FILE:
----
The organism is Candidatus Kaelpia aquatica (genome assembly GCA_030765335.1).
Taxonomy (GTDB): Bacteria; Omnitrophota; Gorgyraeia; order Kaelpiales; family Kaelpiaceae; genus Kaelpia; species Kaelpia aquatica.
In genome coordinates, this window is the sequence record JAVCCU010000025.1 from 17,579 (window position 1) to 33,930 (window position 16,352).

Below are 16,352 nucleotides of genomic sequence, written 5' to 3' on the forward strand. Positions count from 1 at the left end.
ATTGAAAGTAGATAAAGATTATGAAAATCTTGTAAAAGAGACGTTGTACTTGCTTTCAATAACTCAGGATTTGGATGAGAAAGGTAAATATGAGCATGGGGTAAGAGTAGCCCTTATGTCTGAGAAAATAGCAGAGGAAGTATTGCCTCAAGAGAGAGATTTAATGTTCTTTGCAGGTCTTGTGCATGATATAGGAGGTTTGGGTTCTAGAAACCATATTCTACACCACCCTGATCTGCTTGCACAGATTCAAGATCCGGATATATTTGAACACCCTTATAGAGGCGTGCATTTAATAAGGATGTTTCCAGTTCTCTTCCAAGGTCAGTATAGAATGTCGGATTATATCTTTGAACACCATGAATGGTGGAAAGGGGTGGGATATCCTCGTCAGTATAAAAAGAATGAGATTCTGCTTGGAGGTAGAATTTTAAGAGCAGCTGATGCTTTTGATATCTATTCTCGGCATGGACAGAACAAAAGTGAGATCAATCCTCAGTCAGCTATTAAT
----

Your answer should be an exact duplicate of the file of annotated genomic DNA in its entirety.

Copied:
The organism is Candidatus Kaelpia aquatica (genome assembly GCA_030765335.1).
Taxonomy (GTDB): Bacteria; Omnitrophota; Gorgyraeia; order Kaelpiales; family Kaelpiaceae; genus Kaelpia; species Kaelpia aquatica.
In genome coordinates, this window is the sequence record JAVCCU010000025.1 from 17,579 (window position 1) to 33,930 (window position 16,352).

Below are 16,352 nucleotides of genomic sequence, written 5' to 3' on the forward strand. Positions count from 1 at the left end.
ATTGAAAGTAGATAAAGATTATGAAAATCTTGTAAAAGAGACGTTGTACTTGCTTTCAATAACTCAGGATTTGGATGAGAAAGGTAAATATGAGCATGGGGTAAGAGTAGCCCTTATGTCTGAGAAAATAGCAGAGGAAGTATTGCCTCAAGAGAGAGATTTAATGTTCTTTGCAGGTCTTGTGCATGATATAGGAGGTTTGGGTTCTAGAAACCATATTCTACACCACCCTGATCTGCTTGCACAGATTCAAGATCCGGATATATTTGAACACCCTTATAGAGGCGTGCATTTAATAAGGATGTTTCCAGTTCTCTTCCAAGGTCAGTATAGAATGTCGGATTATATCTTTGAACACCATGAATGGTGGAAAGGGGTGGGATATCCTCGTCAGTATAAAAAGAATGAGATTCTGCTTGGAGGTAGAATTTTAAGAGCAGCTGATGCTTTTGATATCTATTCTCGGCATGGACAGAACAAAAGTGAGATCAATCCTCAGTCAGCTATTAAT